Researchers are still evaluating the utility of hydroxychloroquine for treatment or prevention of COVID-19, but it still has well documented use in helping millions of people around the world manage some autoimmune diseases such as lupus and rheumatoid arthritis.
West Virginia University researchers Mark McLaughlin and Gabriel Garcia are exploring how tiny changes to the molecular structures of hydroxychloroquine and its predecessor, chloroquine, can improve the drugs’ performance and reduce their side effects for patients prescribed the drugs for a variety of conditions.
Their project focuses on analogs to hydroxychloroquine and chloroquine. An analog is a chemical compound with a molecular structure that’s similar to—but not a duplicate of—another drug. They resemble each other the way two cousins might, rather than how identical twins do.
“Hydroxychloroquine has been an FDA-approved drug for 70 years or so, and chloroquine was approved even earlier,” said McLaughlin, a professor of medicinal chemistry in the School of Pharmacy and a member of the Cancer Institute. “When chloroquine was established as a drug, it was during the very early understanding of how medicinal chemistry works. There weren’t a lot of analogs tested, unlike the normal methodology for developing drugs today.”
McLaughlin, Garcia and their colleagues have made six of the nine analogs they originally planned to create.
“And since then, we’ve come up with additional analogs that we think could be important,” McLaughlin said.
The researchers are subjecting these new analogs to laboratory testing so they can learn how the human body would absorb them, distribute them through the bloodstream, metabolize them and excrete them. Insights into these four properties—commonly abbreviated as “ADME”—underpin drug discovery.
Modifying two existing medications instead of starting from scratch is “better than total guesswork, even if you get just a hint of activity,” McLaughlin said. “Then you can take that molecule, modify it and see what it targets when you test it. And you do the same thing again and again and again, until you get something good.”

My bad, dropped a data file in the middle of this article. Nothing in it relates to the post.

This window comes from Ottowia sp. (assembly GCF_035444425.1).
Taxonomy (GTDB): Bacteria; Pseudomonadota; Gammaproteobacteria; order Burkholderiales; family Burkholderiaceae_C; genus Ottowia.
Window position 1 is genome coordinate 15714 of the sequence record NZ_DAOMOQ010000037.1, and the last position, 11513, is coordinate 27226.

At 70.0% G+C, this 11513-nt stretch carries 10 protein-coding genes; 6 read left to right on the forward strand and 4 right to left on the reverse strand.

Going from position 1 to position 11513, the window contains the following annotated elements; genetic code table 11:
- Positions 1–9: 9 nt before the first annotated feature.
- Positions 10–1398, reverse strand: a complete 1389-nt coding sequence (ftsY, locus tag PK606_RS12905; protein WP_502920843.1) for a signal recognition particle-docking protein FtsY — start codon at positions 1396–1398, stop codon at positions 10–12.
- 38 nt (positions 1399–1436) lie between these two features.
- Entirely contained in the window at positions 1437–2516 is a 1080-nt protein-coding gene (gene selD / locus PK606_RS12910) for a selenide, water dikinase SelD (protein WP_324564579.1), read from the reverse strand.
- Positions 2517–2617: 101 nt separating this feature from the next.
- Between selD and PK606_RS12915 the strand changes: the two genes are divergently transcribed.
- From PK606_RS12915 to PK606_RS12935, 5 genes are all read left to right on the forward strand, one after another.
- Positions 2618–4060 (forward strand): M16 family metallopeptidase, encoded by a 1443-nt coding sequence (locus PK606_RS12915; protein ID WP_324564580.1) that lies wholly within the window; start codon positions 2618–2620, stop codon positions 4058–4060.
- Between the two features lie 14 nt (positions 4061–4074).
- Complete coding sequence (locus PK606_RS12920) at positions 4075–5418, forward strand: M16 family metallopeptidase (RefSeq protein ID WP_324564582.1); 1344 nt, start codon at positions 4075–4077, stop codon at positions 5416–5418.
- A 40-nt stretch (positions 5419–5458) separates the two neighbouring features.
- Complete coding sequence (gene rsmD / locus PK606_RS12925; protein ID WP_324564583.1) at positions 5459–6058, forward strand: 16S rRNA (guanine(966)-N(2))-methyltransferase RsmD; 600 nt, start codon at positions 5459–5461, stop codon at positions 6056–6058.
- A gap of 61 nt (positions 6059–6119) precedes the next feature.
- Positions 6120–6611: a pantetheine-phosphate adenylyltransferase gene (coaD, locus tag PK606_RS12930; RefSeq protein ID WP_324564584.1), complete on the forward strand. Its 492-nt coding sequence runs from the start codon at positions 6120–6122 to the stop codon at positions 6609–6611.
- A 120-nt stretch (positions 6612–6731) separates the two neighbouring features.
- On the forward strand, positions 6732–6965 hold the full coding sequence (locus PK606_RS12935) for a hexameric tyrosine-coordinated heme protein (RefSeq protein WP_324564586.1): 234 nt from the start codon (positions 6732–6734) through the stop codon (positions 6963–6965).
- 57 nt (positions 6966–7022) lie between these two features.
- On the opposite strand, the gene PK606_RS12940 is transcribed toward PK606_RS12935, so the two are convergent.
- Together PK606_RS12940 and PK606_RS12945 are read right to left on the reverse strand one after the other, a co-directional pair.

Could these analogs provide meaningful improvements?
In 2017 alone, doctors across the nation wrote five million prescriptions for hydroxychloroquine. That doesn’t even take chloroquine prescriptions into account.
“When that many people are treated for that long a period of time, there will often be a segment of the population that will develop side effects,” McLaughlin said. “And almost any drug that’s considered safe and effective actually has a bad effect on some small proportion of people.”
Even minor side effects can vex someone who takes a drug every day for 20 or 30 years.
But what McLaughlin and his team discover may go beyond autoimmune diseases. Hydroxychloroquine and chloroquine are used in other applications as well, including cancer treatment.
“Dr. McLaughlin’s work is critically important, as developing more potent and safer alternatives that preserve the many mechanisms through which the drug functions would allow us to treat cancer patients safely, improve their response to treatment and ultimately improve their outcome,” said Brian Boone, an assistant professor in the School of Medicine and a surgeon with WVU Medicine.
Boone has been studying the use of chloroquine to improve outcomes in pancreatic cancer patients for years. It was his research—not the COVID-19 pandemic—that inspired McLaughlin to look into chloroquine and hydroxychloroquine himself.
The results of this research may influence how doctors treat a range of diseases long after the COVID-19 pandemic has ended. Because even after COVID-19 cases have abated—and even if a coronavirus vaccine has been developed and deployed—millions of people will still be diagnosed with cancers and chronic autoimmune conditions.
And they’ll need treatment options, too.
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